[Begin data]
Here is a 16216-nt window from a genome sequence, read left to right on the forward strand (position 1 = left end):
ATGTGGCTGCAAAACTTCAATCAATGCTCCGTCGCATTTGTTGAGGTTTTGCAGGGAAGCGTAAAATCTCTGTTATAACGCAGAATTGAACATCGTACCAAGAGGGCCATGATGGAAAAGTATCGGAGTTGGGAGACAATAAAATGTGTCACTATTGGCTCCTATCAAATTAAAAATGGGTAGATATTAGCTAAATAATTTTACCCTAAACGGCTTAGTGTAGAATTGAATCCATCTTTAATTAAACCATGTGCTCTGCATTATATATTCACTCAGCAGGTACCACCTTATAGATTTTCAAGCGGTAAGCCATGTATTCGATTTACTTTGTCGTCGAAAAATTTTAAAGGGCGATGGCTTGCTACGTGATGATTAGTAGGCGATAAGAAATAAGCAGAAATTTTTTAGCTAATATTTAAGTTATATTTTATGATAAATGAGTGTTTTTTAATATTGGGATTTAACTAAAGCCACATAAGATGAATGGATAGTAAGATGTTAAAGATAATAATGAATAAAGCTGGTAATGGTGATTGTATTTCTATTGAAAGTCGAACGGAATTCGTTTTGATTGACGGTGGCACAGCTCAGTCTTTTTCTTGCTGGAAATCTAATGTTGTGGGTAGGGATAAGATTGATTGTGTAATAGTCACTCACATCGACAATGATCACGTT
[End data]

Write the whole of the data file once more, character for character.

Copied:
Here is a 16216-nt window from a genome sequence, read left to right on the forward strand (position 1 = left end):
ATGTGGCTGCAAAACTTCAATCAATGCTCCGTCGCATTTGTTGAGGTTTTGCAGGGAAGCGTAAAATCTCTGTTATAACGCAGAATTGAACATCGTACCAAGAGGGCCATGATGGAAAAGTATCGGAGTTGGGAGACAATAAAATGTGTCACTATTGGCTCCTATCAAATTAAAAATGGGTAGATATTAGCTAAATAATTTTACCCTAAACGGCTTAGTGTAGAATTGAATCCATCTTTAATTAAACCATGTGCTCTGCATTATATATTCACTCAGCAGGTACCACCTTATAGATTTTCAAGCGGTAAGCCATGTATTCGATTTACTTTGTCGTCGAAAAATTTTAAAGGGCGATGGCTTGCTACGTGATGATTAGTAGGCGATAAGAAATAAGCAGAAATTTTTTAGCTAATATTTAAGTTATATTTTATGATAAATGAGTGTTTTTTAATATTGGGATTTAACTAAAGCCACATAAGATGAATGGATAGTAAGATGTTAAAGATAATAATGAATAAAGCTGGTAATGGTGATTGTATTTCTATTGAAAGTCGAACGGAATTCGTTTTGATTGACGGTGGCACAGCTCAGTCTTTTTCTTGCTGGAAATCTAATGTTGTGGGTAGGGATAAGATTGATTGTGTAATAGTCACTCACATCGACAATGATCACGTT